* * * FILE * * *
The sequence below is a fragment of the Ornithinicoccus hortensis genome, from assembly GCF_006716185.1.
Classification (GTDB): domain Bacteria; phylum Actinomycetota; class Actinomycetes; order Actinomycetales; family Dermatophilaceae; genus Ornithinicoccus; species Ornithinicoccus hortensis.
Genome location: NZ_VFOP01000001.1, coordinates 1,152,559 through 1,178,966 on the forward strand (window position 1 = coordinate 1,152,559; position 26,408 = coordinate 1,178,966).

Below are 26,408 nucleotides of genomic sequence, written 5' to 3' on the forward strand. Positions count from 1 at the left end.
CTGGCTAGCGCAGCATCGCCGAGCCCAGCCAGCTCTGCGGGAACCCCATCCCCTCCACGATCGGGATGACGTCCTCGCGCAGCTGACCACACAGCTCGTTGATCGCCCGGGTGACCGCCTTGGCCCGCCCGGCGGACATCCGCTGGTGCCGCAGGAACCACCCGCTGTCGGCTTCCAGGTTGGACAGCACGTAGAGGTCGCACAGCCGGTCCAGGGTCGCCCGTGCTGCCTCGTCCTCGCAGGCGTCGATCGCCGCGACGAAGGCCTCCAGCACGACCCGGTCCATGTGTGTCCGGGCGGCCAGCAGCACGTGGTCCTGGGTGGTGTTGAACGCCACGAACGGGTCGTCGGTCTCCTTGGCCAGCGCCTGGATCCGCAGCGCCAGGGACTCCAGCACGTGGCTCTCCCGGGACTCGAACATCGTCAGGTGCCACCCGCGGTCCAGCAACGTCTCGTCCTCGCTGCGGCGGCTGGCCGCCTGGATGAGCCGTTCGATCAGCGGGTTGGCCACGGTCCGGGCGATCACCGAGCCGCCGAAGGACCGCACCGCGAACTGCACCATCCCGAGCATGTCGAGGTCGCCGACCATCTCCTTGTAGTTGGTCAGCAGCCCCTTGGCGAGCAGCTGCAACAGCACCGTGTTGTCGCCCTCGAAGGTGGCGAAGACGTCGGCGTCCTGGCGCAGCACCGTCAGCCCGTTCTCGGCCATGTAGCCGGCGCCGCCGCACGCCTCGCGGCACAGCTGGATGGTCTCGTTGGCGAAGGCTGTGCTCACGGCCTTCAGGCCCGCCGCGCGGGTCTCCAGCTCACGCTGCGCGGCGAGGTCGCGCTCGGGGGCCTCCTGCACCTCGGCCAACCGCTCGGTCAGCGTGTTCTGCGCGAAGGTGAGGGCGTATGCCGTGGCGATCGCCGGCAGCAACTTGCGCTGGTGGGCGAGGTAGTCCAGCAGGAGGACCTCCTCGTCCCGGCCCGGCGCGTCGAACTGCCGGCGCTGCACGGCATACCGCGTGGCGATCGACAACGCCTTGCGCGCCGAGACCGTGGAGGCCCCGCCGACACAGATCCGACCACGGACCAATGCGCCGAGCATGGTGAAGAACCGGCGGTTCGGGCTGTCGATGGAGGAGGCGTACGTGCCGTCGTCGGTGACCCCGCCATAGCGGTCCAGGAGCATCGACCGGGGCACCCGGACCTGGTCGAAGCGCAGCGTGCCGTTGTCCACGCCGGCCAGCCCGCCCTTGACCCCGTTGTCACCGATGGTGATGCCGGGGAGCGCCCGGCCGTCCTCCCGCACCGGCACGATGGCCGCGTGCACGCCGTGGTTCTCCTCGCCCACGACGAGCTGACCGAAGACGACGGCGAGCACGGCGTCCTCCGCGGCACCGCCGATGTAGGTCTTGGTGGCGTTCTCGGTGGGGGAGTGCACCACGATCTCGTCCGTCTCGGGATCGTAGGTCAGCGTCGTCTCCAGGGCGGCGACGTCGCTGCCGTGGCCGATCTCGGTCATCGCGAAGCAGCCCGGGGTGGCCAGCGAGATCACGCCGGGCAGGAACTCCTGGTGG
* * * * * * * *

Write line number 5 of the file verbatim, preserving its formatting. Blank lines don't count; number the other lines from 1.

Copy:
CTGGCTAGCGCAGCATCGCCGAGCCCAGCCAGCTCTGCGGGAACCCCATCCCCTCCACGATCGGGATGACGTCCTCGCGCAGCTGACCACACAGCTCGTTGATCGCCCGGGTGACCGCCTTGGCCCGCCCGGCGGACATCCGCTGGTGCCGCAGGAACCACCCGCTGTCGGCTTCCAGGTTGGACAGCACGTAGAGGTCGCACAGCCGGTCCAGGGTCGCCCGTGCTGCCTCGTCCTCGCAGGCGTCGATCGCCGCGACGAAGGCCTCCAGCACGACCCGGTCCATGTGTGTCCGGGCGGCCAGCAGCACGTGGTCCTGGGTGGTGTTGAACGCCACGAACGGGTCGTCGGTCTCCTTGGCCAGCGCCTGGATCCGCAGCGCCAGGGACTCCAGCACGTGGCTCTCCCGGGACTCGAACATCGTCAGGTGCCACCCGCGGTCCAGCAACGTCTCGTCCTCGCTGCGGCGGCTGGCCGCCTGGATGAGCCGTTCGATCAGCGGGTTGGCCACGGTCCGGGCGATCACCGAGCCGCCGAAGGACCGCACCGCGAACTGCACCATCCCGAGCATGTCGAGGTCGCCGACCATCTCCTTGTAGTTGGTCAGCAGCCCCTTGGCGAGCAGCTGCAACAGCACCGTGTTGTCGCCCTCGAAGGTGGCGAAGACGTCGGCGTCCTGGCGCAGCACCGTCAGCCCGTTCTCGGCCATGTAGCCGGCGCCGCCGCACGCCTCGCGGCACAGCTGGATGGTCTCGTTGGCGAAGGCTGTGCTCACGGCCTTCAGGCCCGCCGCGCGGGTCTCCAGCTCACGCTGCGCGGCGAGGTCGCGCTCGGGGGCCTCCTGCACCTCGGCCAACCGCTCGGTCAGCGTGTTCTGCGCGAAGGTGAGGGCGTATGCCGTGGCGATCGCCGGCAGCAACTTGCGCTGGTGGGCGAGGTAGTCCAGCAGGAGGACCTCCTCGTCCCGGCCCGGCGCGTCGAACTGCCGGCGCTGCACGGCATACCGCGTGGCGATCGACAACGCCTTGCGCGCCGAGACCGTGGAGGCCCCGCCGACACAGATCCGACCACGGACCAATGCGCCGAGCATGGTGAAGAACCGGCGGTTCGGGCTGTCGATGGAGGAGGCGTACGTGCCGTCGTCGGTGACCCCGCCATAGCGGTCCAGGAGCATCGACCGGGGCACCCGGACCTGGTCGAAGCGCAGCGTGCCGTTGTCCACGCCGGCCAGCCCGCCCTTGACCCCGTTGTCACCGATGGTGATGCCGGGGAGCGCCCGGCCGTCCTCCCGCACCGGCACGATGGCCGCGTGCACGCCGTGGTTCTCCTCGCCCACGACGAGCTGACCGAAGACGACGGCGAGCACGGCGTCCTCCGCGGCACCGCCGATGTAGGTCTTGGTGGCGTTCTCGGTGGGGGAGTGCACCACGATCTCGTCCGTCTCGGGATCGTAGGTCAGCGTCGTCTCCAGGGCGGCGACGTCGCTGCCGTGGCCGATCTCGGTCATCGCGAAGCAGCCCGGGGTGGCCAGCGAGATCACGCCGGGCAGGAACTCCTGGTGG